Twice a day, the National Weather Service releases balloons to record temperatures, humidity levels, wind speeds and other data.
Thursday, the balloon landed near the Georgia Capitol, prompted a suspicious package investigation and shut down streets during the lunch hour.
“We release weather balloons twice daily - once in the morning and once in the evening,” the Weather Service said in a tweet. “This one just happened to land downtown due to light upper level winds!”
Here's what a radiosonde that we attach to our weather balloon looks like! It records temperature, relative humidity, and pressure. We also derive wind speed and direction from the radiosonde using GPS. pic.twitter.com/n0i4tf7qte— NWS Atlanta (@NWSAtlanta) May 17, 2018
In the six years chief meteorologist Keith Stellman has been with the Weather Service in Peachtree City, no balloons had landed in downtown Atlanta until Thursday.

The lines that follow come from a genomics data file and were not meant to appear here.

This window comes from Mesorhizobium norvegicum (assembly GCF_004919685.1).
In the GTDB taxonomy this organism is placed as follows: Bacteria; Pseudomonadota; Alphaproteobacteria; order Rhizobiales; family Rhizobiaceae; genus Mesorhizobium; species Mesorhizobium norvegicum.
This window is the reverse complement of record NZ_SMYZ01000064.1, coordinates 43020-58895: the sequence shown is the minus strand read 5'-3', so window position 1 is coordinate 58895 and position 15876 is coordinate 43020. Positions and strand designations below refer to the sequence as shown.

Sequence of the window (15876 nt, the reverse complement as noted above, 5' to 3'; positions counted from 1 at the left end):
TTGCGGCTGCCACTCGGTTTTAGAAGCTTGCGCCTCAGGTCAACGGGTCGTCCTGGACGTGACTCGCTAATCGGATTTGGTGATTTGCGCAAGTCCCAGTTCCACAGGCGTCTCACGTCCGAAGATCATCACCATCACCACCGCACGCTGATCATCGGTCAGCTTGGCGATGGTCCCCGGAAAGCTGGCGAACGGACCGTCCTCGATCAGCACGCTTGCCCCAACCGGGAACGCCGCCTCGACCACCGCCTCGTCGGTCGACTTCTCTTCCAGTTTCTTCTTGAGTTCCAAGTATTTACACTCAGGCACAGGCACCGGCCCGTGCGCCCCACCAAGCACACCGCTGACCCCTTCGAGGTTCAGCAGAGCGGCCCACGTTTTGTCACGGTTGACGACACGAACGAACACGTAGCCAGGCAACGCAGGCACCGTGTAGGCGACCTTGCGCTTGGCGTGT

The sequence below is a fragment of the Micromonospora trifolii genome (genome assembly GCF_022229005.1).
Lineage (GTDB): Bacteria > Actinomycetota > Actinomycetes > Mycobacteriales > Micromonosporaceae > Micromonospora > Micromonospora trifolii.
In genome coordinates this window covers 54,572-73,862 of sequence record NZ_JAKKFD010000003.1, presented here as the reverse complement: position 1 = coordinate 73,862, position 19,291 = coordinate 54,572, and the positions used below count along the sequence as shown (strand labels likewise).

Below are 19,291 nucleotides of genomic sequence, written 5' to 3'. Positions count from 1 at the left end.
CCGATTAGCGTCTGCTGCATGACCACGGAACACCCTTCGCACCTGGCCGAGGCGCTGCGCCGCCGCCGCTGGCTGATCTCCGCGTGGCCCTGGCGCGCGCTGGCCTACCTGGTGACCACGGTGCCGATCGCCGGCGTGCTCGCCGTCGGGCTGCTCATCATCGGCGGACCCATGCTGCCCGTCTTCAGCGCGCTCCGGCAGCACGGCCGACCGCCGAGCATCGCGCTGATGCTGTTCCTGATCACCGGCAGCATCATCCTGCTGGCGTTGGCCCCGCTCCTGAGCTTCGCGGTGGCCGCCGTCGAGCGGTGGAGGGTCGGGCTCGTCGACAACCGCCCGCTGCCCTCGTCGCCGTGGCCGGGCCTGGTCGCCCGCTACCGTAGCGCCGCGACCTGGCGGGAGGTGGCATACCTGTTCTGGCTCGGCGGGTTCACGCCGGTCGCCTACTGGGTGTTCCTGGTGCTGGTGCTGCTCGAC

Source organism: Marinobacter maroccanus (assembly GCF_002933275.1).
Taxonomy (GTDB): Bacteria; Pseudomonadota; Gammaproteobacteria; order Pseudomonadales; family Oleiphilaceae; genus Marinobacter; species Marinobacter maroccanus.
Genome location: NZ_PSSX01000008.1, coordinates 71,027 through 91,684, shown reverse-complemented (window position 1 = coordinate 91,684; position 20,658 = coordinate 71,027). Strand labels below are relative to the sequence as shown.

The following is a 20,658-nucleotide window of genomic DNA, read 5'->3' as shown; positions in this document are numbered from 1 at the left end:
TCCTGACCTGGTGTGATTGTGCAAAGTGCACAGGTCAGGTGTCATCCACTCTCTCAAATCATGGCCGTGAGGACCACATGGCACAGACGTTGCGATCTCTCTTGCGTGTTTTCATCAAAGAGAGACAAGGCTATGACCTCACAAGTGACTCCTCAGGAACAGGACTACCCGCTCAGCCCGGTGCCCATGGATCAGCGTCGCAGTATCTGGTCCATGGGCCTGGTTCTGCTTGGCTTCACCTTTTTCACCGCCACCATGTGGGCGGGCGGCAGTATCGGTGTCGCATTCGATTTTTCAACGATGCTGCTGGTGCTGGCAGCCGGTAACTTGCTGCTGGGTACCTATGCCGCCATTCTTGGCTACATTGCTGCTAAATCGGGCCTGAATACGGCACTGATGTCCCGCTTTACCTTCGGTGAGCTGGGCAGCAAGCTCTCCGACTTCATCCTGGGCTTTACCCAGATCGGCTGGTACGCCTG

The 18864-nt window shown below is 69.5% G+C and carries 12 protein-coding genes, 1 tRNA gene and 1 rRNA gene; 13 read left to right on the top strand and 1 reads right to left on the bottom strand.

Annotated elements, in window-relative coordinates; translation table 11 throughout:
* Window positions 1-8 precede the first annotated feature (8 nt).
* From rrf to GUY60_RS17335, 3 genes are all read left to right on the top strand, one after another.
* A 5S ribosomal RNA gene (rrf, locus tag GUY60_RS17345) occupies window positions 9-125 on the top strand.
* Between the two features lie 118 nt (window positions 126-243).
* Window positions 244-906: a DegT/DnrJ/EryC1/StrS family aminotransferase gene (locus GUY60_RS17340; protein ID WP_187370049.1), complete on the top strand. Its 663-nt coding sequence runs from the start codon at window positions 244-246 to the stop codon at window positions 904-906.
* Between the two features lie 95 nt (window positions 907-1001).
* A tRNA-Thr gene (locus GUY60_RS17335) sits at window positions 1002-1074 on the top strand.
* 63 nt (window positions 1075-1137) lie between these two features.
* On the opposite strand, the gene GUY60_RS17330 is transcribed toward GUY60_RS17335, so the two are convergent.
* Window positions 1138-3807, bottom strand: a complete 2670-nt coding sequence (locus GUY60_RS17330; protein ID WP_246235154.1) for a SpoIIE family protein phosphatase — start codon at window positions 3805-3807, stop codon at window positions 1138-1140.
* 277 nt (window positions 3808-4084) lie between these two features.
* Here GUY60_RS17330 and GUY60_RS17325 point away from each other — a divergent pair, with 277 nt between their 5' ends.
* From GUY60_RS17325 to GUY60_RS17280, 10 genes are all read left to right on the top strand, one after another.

“Probabilities (of something like this happening) are pretty slim,” he told The Atlanta Journal-Constitution.
However, Stellman said there was an incident less than two years ago when a balloon came near Hartsfield-Jackson International Airport. A Delta Air Lines pilot called the control tower to report the wayward balloon. The Weather Service was contacted, but it was not clear if the response reached Thursday’s level.
Washington Street and Martin Luther King Jr. Drive were blocked for about an hour Thursday afternoon while Atlanta police and fire crews investigated the matter.
Obviously, investigators determined the balloon was harmless.
Yep, this was our weather balloon. We release weather balloons twice daily - once in the morning and once in the evening. This one just happened to land downtown due to light upper level winds!https://t.co/Yks6qtjdJP— NWS Atlanta (@NWSAtlanta) May 17, 2018
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